Conservative care of a medial collateral ligamentous sprain means nonoperative treatment. Therefore, the examiner must first determine the extent of the injury to determine whether it can be treated conservatively. Ellsasser et al.1 had a 98% success rate using conservative care in professional football players with isolated collateral ligamentous knee injuries.
- Testing the extended knee in valgus-abduction stress had to be negative. This indicated that the cruciates were not significantly torn.
- Testing valgus at 30 degrees flexion should not exhibit more than 10 degrees motion (second degree sprain) compared to the normal knee and should have a firm end-feel. Indelicato2 has a three phase conservative treatment for third degree sprains.
- Lachman test and rotatory anterior and posterior drawer tests should be negative. Rules out cruciate and capsular tears.
- Palpation of ligamentous tenderness should be localized to either the origin, joint line or insertion of the MCL. If the tenderness is diffuse, it is probable that the damage is not localized and more than the MCL is involved. Mennell feels that normal ligaments are never tender on palpation and if a ligament is tender without a history of sprain, then the joint below the tender ligament is the primary source of pain.3
- If there is effusion, it will be localized. If the effusion is diffuse, suspect more than a MCL sprain, i.e., cruciate or osteochondral fracture, etc.
- X-ray should rule out bony injury.
Conservative management should attempt to create immediate motion if possible. A cylinder cast is used as a last resort since immobilization retards recovery and causes muscular atrophy. If the patient has well-developed muscles to support the sprain, a cast is not usually recommended. Of course, if the musculature is weak or inadequate, a cast may be needed for several weeks. Crutches may be needed until the patient can walk without a limp.
Clancy4 recommends during the first few days, compression dressing, ice for ten minutes, 3-4 times a day, quadriceps sets (patient supine: opposite knee flexed, injured knee extended with foot dorsiflexed while quadriceps is isometrically contracted for 8 seconds for 20 repetitions, 3 times per day), and straight leg lifts at a similar rate. From 3 to 7 days after injury, he recommends swimming with a flutter kick and straight leg raises with a maximum weight that can be done 23 times (3 sets) and also with hip extension, flexion and abduction but not with hip adduction. Eventually, increased quadriceps, hamstring, abductor, adductor, and gastrocnemius rehabilitation should be carried out. Rapid walking and jogging could begin as soon as the ligamentous tenderness and 30 degree valgus stress test are normal. Full recovery usually takes 3 to 8 weeks.1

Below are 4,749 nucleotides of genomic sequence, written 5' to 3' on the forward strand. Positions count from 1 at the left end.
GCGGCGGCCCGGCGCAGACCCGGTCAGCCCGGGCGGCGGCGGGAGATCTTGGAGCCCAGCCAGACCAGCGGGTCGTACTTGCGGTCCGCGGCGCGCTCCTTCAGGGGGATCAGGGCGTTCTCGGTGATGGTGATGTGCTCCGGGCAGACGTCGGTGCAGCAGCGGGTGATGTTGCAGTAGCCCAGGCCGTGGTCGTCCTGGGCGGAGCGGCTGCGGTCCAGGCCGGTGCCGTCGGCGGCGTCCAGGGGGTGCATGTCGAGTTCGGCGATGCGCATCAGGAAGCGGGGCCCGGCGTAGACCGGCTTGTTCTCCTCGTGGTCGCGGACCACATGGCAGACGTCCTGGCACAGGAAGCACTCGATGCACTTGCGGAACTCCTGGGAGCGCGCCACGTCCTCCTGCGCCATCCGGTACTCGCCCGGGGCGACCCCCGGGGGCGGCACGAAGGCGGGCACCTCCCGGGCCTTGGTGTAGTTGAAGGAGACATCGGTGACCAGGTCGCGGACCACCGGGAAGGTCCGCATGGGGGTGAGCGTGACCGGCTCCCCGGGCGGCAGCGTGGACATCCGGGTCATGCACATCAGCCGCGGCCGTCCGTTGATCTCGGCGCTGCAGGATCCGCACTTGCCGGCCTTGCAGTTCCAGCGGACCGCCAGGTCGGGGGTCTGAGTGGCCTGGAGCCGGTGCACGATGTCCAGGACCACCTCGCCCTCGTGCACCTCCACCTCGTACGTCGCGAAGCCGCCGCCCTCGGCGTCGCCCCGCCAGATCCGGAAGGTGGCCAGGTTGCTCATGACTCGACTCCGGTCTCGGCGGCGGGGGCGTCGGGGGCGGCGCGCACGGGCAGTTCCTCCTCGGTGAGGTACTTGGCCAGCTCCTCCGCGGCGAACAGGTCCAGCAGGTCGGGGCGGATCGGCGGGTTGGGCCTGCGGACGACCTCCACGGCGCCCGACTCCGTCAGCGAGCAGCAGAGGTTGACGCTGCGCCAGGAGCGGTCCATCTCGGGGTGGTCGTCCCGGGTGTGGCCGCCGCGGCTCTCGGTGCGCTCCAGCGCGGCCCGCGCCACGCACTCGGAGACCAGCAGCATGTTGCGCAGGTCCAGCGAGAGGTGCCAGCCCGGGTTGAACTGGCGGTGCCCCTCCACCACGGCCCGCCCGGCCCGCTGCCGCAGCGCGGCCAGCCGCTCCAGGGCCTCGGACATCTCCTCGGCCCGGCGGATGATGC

Limitation of motion (flexion and extension) is common during the first few weeks, but will be eliminated in the shortest amount of time if friction massage is applied immediately. During the first week or two the friction should be applied lightly in order not to disrupt the normal inflammatory process. After the second week, increased pressure should be used across the ligament. Normally, ligamentous motion occurs because of knee movement beneath the ligament, but in the acute relatively immobile state, friction will move the ligament on the bone. Friction will help prevent the most frequent chronic complication of MCL sprain which is loss of complete terminal knee flexion and/or extension. Friction should be applied 20 minutes daily for the first week while the knee is in its most flexed and extended positions.
- Ellsasser, J.C.; Reynolds F.C. "Omohundro: The non-operative treatment of collateral ligament injuries of the knee in professional football players." J of Bone & Jt Surg 1974; 56-A:1185-1190.
- Indelicato, P.A. "Non-operative management of complete tears of the medial collateral ligament." Orthop Rev 1989; 18:pp 947-952.
- Mennell, J.M. "Personal Communication," 1989.
- Clancy, W.G. "Conservative treatment of acute knee ligamentous injuries." AAOS Symposium on Sports Medicine. "The Knee." St. Louis, MO, CV Mosby, 1985; pp 194-200.
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